How bidding and bumping works can vary by railroad and contract. You didn't say what line you ride and that probably does make a difference. My railroad service was over 30 years ago but where I worked, there were some practices I've never heard of elsewhere. For instance, for yard jobs, every so many months, everything expired and had to be rebid. OTOH, under many contracts, once you're on a job, its yours until you either successfully bid another vacant job or you get bumped and exercise your seniority to bump someone else (bumping means someone's job was eliminated and they now need to find another job. Generally, if you're holding a job, a senior person can't just bump you because they want the job. To bump, either their job must be eliminated or they have been bumped by someone else. In any event, a job elimination is what kicks off the bumping process).
Assuming the number of jobs are stable, generally everyone stay where they are until someone retires, quits, etc. Then that person's vacancy is bid. That opens up the successful bidder's job and that vacancy is bid. Lather, rinse, repeat (where I worked, everyone had to maintain a bid list of what they wanted so the chain of bids to replace a retiree, etc. all happened at one time. Only new positions were posted to give people a chance to update their bid list).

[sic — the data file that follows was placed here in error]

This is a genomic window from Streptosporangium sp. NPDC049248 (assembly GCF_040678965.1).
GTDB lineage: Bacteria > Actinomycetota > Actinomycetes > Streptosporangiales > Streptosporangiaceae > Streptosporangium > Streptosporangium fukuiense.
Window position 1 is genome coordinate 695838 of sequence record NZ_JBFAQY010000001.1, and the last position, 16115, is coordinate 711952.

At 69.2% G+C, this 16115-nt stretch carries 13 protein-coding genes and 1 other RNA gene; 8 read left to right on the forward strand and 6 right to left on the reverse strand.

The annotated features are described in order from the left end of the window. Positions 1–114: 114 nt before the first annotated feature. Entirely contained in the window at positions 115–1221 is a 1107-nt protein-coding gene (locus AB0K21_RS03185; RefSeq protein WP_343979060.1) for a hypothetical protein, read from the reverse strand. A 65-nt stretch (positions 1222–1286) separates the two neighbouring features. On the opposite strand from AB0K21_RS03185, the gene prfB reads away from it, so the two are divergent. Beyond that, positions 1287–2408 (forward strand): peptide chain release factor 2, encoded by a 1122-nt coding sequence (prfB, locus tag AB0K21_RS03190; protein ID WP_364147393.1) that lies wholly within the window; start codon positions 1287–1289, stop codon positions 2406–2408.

Currently, I ride the Milwaukee West. Under that contract (Metra), from what I've learned from talking to the trainman, in addition to the normal bidding and bumping, they can bid a vacation relief when the regular person is on vacation for a week. So a couple of weeks ago, my regular conductor disappeared for a week. I assumed he was on vacation until one day I took a different train and found him working it as a vacation relief job. Why bid a vacation relief job? To temporarily hold a more desirable job.
Passenger jobs tend to be stable. But freight service can vary considerably. In my day working for a railroad as an assistant trainmaster, I once had to make the call to emergency annul half a dozen full-crew jobs (all but one) in our yard due to a fire that temporarily shut down 99% of our yard business. That was a bumping mess but is unfortunately what can happen on a railroad.
Roselle, IL (along the MILW West line)
ex-N&W Sandusky, Ohio